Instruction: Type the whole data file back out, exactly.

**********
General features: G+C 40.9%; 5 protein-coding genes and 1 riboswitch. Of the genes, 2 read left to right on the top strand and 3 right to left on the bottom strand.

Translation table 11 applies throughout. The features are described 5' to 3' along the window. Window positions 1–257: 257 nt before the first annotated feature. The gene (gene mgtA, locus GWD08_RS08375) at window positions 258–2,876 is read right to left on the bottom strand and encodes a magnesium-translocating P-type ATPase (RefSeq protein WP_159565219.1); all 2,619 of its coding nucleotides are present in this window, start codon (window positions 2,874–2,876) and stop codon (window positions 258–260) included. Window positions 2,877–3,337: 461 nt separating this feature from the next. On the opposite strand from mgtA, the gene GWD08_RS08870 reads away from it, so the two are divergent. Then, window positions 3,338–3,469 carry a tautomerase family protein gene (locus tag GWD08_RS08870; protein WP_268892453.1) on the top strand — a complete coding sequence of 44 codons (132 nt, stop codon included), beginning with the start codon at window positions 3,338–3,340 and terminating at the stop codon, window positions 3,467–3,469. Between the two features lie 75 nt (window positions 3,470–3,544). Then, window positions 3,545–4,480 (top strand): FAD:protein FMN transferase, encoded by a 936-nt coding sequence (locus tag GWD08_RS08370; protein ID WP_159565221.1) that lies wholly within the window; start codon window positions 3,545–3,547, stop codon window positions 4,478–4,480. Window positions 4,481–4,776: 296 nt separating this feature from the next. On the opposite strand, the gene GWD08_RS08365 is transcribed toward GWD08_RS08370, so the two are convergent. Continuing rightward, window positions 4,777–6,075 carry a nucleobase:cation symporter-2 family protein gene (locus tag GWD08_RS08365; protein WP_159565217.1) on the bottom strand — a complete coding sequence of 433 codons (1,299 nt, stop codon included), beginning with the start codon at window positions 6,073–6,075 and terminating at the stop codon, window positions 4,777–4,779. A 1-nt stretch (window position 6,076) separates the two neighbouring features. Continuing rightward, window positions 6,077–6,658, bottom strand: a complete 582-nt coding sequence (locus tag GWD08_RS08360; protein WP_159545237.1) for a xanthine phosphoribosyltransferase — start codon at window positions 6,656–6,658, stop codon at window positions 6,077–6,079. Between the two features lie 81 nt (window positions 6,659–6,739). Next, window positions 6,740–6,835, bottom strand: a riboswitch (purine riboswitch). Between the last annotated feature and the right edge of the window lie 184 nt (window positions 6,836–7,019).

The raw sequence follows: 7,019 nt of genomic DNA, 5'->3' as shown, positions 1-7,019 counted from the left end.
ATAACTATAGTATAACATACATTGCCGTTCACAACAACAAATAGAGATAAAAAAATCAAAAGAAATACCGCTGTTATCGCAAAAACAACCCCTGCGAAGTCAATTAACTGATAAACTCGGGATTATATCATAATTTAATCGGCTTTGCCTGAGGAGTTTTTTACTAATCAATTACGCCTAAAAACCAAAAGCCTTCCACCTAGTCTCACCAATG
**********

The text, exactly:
General features: G+C 40.9%; 5 protein-coding genes and 1 riboswitch. Of the genes, 2 read left to right on the top strand and 3 right to left on the bottom strand.

Translation table 11 applies throughout. The features are described 5' to 3' along the window. Window positions 1–257: 257 nt before the first annotated feature. The gene (gene mgtA, locus GWD08_RS08375) at window positions 258–2,876 is read right to left on the bottom strand and encodes a magnesium-translocating P-type ATPase (RefSeq protein WP_159565219.1); all 2,619 of its coding nucleotides are present in this window, start codon (window positions 2,874–2,876) and stop codon (window positions 258–260) included. Window positions 2,877–3,337: 461 nt separating this feature from the next. On the opposite strand from mgtA, the gene GWD08_RS08870 reads away from it, so the two are divergent. Then, window positions 3,338–3,469 carry a tautomerase family protein gene (locus tag GWD08_RS08870; protein WP_268892453.1) on the top strand — a complete coding sequence of 44 codons (132 nt, stop codon included), beginning with the start codon at window positions 3,338–3,340 and terminating at the stop codon, window positions 3,467–3,469. Between the two features lie 75 nt (window positions 3,470–3,544). Then, window positions 3,545–4,480 (top strand): FAD:protein FMN transferase, encoded by a 936-nt coding sequence (locus tag GWD08_RS08370; protein ID WP_159565221.1) that lies wholly within the window; start codon window positions 3,545–3,547, stop codon window positions 4,478–4,480. Window positions 4,481–4,776: 296 nt separating this feature from the next. On the opposite strand, the gene GWD08_RS08365 is transcribed toward GWD08_RS08370, so the two are convergent. Continuing rightward, window positions 4,777–6,075 carry a nucleobase:cation symporter-2 family protein gene (locus tag GWD08_RS08365; protein WP_159565217.1) on the bottom strand — a complete coding sequence of 433 codons (1,299 nt, stop codon included), beginning with the start codon at window positions 6,073–6,075 and terminating at the stop codon, window positions 4,777–4,779. A 1-nt stretch (window position 6,076) separates the two neighbouring features. Continuing rightward, window positions 6,077–6,658, bottom strand: a complete 582-nt coding sequence (locus tag GWD08_RS08360; protein WP_159545237.1) for a xanthine phosphoribosyltransferase — start codon at window positions 6,656–6,658, stop codon at window positions 6,077–6,079. Between the two features lie 81 nt (window positions 6,659–6,739). Next, window positions 6,740–6,835, bottom strand: a riboswitch (purine riboswitch). Between the last annotated feature and the right edge of the window lie 184 nt (window positions 6,836–7,019).

The raw sequence follows: 7,019 nt of genomic DNA, 5'->3' as shown, positions 1-7,019 counted from the left end.
ATAACTATAGTATAACATACATTGCCGTTCACAACAACAAATAGAGATAAAAAAATCAAAAGAAATACCGCTGTTATCGCAAAAACAACCCCTGCGAAGTCAATTAACTGATAAACTCGGGATTATATCATAATTTAATCGGCTTTGCCTGAGGAGTTTTTTACTAATCAATTACGCCTAAAAACCAAAAGCCTTCCACCTAGTCTCACCAATG